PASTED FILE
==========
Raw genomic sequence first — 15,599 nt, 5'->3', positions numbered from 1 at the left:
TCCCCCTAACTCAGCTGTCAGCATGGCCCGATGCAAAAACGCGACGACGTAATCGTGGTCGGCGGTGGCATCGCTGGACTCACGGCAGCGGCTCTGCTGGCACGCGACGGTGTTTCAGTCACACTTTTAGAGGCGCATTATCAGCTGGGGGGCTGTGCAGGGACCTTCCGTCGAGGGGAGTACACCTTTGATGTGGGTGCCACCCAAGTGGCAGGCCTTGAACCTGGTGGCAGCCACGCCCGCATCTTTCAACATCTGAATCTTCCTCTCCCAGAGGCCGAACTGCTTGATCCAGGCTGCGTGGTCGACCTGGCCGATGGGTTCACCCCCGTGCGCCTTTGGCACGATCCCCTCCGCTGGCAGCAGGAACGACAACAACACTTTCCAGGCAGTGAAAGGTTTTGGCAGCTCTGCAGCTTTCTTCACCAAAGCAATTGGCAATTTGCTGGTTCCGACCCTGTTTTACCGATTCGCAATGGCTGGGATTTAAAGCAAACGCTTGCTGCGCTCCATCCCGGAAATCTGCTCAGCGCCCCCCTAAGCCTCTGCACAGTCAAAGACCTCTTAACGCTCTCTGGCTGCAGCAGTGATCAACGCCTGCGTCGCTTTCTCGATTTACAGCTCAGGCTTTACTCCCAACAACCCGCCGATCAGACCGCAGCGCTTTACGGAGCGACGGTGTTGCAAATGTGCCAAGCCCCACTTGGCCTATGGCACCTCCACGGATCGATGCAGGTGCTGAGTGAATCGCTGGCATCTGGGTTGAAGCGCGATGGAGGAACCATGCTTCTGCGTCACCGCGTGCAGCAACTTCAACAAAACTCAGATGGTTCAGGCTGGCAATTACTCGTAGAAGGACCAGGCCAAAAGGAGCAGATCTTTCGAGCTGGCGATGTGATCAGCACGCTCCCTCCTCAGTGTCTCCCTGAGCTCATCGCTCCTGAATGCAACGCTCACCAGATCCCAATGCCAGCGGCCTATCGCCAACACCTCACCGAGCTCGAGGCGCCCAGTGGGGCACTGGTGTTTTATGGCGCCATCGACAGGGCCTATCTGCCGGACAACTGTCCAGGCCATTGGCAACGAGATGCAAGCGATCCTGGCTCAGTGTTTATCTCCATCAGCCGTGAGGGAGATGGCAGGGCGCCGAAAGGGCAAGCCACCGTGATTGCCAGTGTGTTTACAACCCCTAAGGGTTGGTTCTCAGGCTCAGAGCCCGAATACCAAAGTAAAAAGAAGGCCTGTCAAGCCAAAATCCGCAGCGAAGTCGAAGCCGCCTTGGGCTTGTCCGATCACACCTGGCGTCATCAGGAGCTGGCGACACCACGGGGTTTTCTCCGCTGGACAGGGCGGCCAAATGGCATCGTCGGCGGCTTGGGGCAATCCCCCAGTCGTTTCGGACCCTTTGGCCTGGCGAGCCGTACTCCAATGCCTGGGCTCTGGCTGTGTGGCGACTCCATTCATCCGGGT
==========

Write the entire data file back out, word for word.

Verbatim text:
Raw genomic sequence first — 15,599 nt, 5'->3', positions numbered from 1 at the left:
TCCCCCTAACTCAGCTGTCAGCATGGCCCGATGCAAAAACGCGACGACGTAATCGTGGTCGGCGGTGGCATCGCTGGACTCACGGCAGCGGCTCTGCTGGCACGCGACGGTGTTTCAGTCACACTTTTAGAGGCGCATTATCAGCTGGGGGGCTGTGCAGGGACCTTCCGTCGAGGGGAGTACACCTTTGATGTGGGTGCCACCCAAGTGGCAGGCCTTGAACCTGGTGGCAGCCACGCCCGCATCTTTCAACATCTGAATCTTCCTCTCCCAGAGGCCGAACTGCTTGATCCAGGCTGCGTGGTCGACCTGGCCGATGGGTTCACCCCCGTGCGCCTTTGGCACGATCCCCTCCGCTGGCAGCAGGAACGACAACAACACTTTCCAGGCAGTGAAAGGTTTTGGCAGCTCTGCAGCTTTCTTCACCAAAGCAATTGGCAATTTGCTGGTTCCGACCCTGTTTTACCGATTCGCAATGGCTGGGATTTAAAGCAAACGCTTGCTGCGCTCCATCCCGGAAATCTGCTCAGCGCCCCCCTAAGCCTCTGCACAGTCAAAGACCTCTTAACGCTCTCTGGCTGCAGCAGTGATCAACGCCTGCGTCGCTTTCTCGATTTACAGCTCAGGCTTTACTCCCAACAACCCGCCGATCAGACCGCAGCGCTTTACGGAGCGACGGTGTTGCAAATGTGCCAAGCCCCACTTGGCCTATGGCACCTCCACGGATCGATGCAGGTGCTGAGTGAATCGCTGGCATCTGGGTTGAAGCGCGATGGAGGAACCATGCTTCTGCGTCACCGCGTGCAGCAACTTCAACAAAACTCAGATGGTTCAGGCTGGCAATTACTCGTAGAAGGACCAGGCCAAAAGGAGCAGATCTTTCGAGCTGGCGATGTGATCAGCACGCTCCCTCCTCAGTGTCTCCCTGAGCTCATCGCTCCTGAATGCAACGCTCACCAGATCCCAATGCCAGCGGCCTATCGCCAACACCTCACCGAGCTCGAGGCGCCCAGTGGGGCACTGGTGTTTTATGGCGCCATCGACAGGGCCTATCTGCCGGACAACTGTCCAGGCCATTGGCAACGAGATGCAAGCGATCCTGGCTCAGTGTTTATCTCCATCAGCCGTGAGGGAGATGGCAGGGCGCCGAAAGGGCAAGCCACCGTGATTGCCAGTGTGTTTACAACCCCTAAGGGTTGGTTCTCAGGCTCAGAGCCCGAATACCAAAGTAAAAAGAAGGCCTGTCAAGCCAAAATCCGCAGCGAAGTCGAAGCCGCCTTGGGCTTGTCCGATCACACCTGGCGTCATCAGGAGCTGGCGACACCACGGGGTTTTCTCCGCTGGACAGGGCGGCCAAATGGCATCGTCGGCGGCTTGGGGCAATCCCCCAGTCGTTTCGGACCCTTTGGCCTGGCGAGCCGTACTCCAATGCCTGGGCTCTGGCTGTGTGGCGACTCCATTCATCCGGGT